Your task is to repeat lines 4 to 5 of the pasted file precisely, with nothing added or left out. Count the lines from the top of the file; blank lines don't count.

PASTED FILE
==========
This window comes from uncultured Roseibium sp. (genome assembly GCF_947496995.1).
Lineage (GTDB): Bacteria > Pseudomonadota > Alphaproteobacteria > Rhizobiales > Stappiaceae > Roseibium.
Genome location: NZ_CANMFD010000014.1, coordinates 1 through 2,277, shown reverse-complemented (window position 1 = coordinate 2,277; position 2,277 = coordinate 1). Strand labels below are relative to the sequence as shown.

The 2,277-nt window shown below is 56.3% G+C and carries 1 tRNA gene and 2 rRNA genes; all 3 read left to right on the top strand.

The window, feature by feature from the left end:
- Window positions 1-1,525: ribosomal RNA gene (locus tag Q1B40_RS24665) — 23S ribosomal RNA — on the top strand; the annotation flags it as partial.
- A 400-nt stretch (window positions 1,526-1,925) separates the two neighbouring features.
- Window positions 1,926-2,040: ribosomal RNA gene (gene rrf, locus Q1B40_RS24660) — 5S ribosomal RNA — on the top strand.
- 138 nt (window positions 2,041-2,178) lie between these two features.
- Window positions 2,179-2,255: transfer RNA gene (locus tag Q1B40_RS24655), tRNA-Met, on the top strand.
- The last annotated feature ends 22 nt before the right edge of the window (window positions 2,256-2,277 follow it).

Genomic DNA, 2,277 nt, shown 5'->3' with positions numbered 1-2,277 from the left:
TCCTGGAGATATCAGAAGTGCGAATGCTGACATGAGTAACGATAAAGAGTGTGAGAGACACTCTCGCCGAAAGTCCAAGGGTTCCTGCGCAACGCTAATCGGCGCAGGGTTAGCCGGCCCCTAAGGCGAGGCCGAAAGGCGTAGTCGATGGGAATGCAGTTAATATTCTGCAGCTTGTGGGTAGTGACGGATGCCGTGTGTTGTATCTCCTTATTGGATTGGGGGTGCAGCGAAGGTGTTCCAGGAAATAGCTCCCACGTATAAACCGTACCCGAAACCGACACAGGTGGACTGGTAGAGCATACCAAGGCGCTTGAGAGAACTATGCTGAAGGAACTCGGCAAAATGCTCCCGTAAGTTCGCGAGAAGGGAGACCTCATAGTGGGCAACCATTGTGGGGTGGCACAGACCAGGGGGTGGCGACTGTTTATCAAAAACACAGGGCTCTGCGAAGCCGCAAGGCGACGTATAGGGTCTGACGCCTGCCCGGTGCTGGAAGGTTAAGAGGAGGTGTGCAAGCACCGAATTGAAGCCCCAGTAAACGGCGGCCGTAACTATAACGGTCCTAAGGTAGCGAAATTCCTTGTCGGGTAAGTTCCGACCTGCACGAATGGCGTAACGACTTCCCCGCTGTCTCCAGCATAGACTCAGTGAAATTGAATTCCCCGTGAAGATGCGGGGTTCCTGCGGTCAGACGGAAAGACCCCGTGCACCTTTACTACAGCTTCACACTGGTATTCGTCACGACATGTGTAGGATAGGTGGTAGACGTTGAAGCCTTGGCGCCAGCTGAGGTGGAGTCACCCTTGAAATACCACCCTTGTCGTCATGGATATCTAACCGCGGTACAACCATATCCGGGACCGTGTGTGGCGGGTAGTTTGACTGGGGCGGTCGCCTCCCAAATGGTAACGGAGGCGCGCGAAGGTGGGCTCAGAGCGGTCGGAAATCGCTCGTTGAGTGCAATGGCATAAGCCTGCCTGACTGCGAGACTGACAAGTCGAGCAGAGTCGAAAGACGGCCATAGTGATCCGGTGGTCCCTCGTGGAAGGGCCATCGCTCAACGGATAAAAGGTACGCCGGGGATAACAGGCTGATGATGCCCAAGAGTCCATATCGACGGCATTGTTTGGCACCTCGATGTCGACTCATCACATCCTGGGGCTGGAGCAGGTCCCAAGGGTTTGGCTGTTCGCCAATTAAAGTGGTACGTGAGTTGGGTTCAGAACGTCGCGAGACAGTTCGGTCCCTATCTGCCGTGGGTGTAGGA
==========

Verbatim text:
The 2,277-nt window shown below is 56.3% G+C and carries 1 tRNA gene and 2 rRNA genes; all 3 read left to right on the top strand.

The window, feature by feature from the left end: